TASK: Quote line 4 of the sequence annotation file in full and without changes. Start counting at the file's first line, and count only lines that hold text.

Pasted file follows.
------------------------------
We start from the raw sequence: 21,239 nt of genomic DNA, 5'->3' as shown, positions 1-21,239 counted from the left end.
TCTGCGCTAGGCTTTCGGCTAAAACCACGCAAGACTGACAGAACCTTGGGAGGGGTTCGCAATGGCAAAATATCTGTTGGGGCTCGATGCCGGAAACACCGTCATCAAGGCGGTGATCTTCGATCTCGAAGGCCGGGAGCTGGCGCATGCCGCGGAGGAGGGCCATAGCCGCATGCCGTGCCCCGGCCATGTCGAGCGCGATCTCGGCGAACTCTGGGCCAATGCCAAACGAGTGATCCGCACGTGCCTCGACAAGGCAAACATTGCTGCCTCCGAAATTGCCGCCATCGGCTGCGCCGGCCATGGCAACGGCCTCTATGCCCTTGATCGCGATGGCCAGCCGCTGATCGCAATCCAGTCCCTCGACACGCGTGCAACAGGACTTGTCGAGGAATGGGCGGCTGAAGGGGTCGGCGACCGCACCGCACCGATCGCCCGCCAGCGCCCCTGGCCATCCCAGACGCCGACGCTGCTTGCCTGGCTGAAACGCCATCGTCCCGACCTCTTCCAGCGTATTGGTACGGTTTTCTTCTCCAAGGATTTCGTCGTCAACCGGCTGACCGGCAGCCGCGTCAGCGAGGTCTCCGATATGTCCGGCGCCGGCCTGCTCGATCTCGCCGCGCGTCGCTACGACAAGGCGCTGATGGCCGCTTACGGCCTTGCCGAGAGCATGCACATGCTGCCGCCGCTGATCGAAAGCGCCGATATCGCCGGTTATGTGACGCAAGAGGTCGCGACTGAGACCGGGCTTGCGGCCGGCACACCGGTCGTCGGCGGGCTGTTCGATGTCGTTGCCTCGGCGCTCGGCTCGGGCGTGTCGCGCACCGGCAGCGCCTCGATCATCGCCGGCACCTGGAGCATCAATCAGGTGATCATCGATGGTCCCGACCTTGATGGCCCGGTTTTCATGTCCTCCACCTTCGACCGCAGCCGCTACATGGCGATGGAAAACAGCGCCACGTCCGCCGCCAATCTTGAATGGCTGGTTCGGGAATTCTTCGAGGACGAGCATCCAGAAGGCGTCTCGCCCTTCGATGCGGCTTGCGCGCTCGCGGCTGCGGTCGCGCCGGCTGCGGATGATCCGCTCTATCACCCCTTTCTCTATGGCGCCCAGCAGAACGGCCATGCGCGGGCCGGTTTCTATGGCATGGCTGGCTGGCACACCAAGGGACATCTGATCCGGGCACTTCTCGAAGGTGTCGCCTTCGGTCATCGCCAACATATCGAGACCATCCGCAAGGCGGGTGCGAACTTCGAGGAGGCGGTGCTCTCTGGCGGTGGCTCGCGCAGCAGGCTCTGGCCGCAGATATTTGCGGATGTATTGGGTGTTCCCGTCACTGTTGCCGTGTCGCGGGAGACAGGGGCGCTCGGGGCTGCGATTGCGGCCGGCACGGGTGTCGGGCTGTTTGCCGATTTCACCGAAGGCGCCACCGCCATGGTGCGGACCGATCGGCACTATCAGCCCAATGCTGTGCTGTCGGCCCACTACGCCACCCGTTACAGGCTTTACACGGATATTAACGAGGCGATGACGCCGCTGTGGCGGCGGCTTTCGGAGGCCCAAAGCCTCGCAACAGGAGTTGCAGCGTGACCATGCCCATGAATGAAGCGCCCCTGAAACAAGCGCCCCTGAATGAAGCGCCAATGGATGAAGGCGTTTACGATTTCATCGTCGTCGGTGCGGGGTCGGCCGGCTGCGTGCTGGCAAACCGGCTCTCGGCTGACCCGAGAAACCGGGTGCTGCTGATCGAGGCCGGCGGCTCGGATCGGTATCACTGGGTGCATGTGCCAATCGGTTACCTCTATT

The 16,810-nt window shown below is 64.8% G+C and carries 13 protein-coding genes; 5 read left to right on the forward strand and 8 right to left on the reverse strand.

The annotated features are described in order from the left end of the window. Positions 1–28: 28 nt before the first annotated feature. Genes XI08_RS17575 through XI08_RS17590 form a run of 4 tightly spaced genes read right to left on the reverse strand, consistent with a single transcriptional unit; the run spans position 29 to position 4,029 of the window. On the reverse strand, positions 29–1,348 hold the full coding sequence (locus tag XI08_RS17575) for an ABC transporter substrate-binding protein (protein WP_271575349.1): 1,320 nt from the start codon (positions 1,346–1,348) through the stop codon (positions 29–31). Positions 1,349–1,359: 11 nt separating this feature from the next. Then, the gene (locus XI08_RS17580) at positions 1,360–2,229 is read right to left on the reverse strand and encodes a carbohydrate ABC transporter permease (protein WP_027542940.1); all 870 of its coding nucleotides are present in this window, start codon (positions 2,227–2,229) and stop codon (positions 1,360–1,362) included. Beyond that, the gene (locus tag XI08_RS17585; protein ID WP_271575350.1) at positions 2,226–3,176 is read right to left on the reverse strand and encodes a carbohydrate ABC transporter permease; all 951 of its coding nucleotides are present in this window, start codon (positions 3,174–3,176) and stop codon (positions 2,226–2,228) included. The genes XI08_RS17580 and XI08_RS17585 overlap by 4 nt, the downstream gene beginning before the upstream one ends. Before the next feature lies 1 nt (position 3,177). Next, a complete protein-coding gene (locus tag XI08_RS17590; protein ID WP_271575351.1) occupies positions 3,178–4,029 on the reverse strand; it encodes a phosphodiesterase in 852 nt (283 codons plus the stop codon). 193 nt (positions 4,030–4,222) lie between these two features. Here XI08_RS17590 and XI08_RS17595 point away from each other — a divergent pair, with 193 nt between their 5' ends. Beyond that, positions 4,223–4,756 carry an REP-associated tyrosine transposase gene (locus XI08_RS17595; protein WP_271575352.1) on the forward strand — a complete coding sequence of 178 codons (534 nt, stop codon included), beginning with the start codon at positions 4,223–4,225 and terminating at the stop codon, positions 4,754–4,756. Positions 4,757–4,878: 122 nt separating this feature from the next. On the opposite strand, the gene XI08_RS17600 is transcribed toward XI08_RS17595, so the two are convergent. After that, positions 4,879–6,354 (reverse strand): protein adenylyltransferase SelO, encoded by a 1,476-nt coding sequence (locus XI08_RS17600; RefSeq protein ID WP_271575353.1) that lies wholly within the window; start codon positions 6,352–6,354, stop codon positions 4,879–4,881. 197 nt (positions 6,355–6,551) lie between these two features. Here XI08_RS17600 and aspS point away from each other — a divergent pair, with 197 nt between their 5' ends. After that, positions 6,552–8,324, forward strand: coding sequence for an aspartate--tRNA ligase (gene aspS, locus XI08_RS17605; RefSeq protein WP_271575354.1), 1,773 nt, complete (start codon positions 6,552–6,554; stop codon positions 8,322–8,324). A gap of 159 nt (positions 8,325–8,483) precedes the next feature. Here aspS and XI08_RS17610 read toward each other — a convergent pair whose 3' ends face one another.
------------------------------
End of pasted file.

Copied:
The annotated features are described in order from the left end of the window. Positions 1–28: 28 nt before the first annotated feature. Genes XI08_RS17575 through XI08_RS17590 form a run of 4 tightly spaced genes read right to left on the reverse strand, consistent with a single transcriptional unit; the run spans position 29 to position 4,029 of the window. On the reverse strand, positions 29–1,348 hold the full coding sequence (locus tag XI08_RS17575) for an ABC transporter substrate-binding protein (protein WP_271575349.1): 1,320 nt from the start codon (positions 1,346–1,348) through the stop codon (positions 29–31). Positions 1,349–1,359: 11 nt separating this feature from the next. Then, the gene (locus XI08_RS17580) at positions 1,360–2,229 is read right to left on the reverse strand and encodes a carbohydrate ABC transporter permease (protein WP_027542940.1); all 870 of its coding nucleotides are present in this window, start codon (positions 2,227–2,229) and stop codon (positions 1,360–1,362) included. Beyond that, the gene (locus tag XI08_RS17585; protein ID WP_271575350.1) at positions 2,226–3,176 is read right to left on the reverse strand and encodes a carbohydrate ABC transporter permease; all 951 of its coding nucleotides are present in this window, start codon (positions 3,174–3,176) and stop codon (positions 2,226–2,228) included. The genes XI08_RS17580 and XI08_RS17585 overlap by 4 nt, the downstream gene beginning before the upstream one ends. Before the next feature lies 1 nt (position 3,177). Next, a complete protein-coding gene (locus tag XI08_RS17590; protein ID WP_271575351.1) occupies positions 3,178–4,029 on the reverse strand; it encodes a phosphodiesterase in 852 nt (283 codons plus the stop codon). 193 nt (positions 4,030–4,222) lie between these two features. Here XI08_RS17590 and XI08_RS17595 point away from each other — a divergent pair, with 193 nt between their 5' ends. Beyond that, positions 4,223–4,756 carry an REP-associated tyrosine transposase gene (locus XI08_RS17595; protein WP_271575352.1) on the forward strand — a complete coding sequence of 178 codons (534 nt, stop codon included), beginning with the start codon at positions 4,223–4,225 and terminating at the stop codon, positions 4,754–4,756. Positions 4,757–4,878: 122 nt separating this feature from the next. On the opposite strand, the gene XI08_RS17600 is transcribed toward XI08_RS17595, so the two are convergent. After that, positions 4,879–6,354 (reverse strand): protein adenylyltransferase SelO, encoded by a 1,476-nt coding sequence (locus XI08_RS17600; RefSeq protein ID WP_271575353.1) that lies wholly within the window; start codon positions 6,352–6,354, stop codon positions 4,879–4,881. 197 nt (positions 6,355–6,551) lie between these two features. Here XI08_RS17600 and aspS point away from each other — a divergent pair, with 197 nt between their 5' ends. After that, positions 6,552–8,324, forward strand: coding sequence for an aspartate--tRNA ligase (gene aspS, locus XI08_RS17605; RefSeq protein WP_271575354.1), 1,773 nt, complete (start codon positions 6,552–6,554; stop codon positions 8,322–8,324). A gap of 159 nt (positions 8,325–8,483) precedes the next feature. Here aspS and XI08_RS17610 read toward each other — a convergent pair whose 3' ends face one another.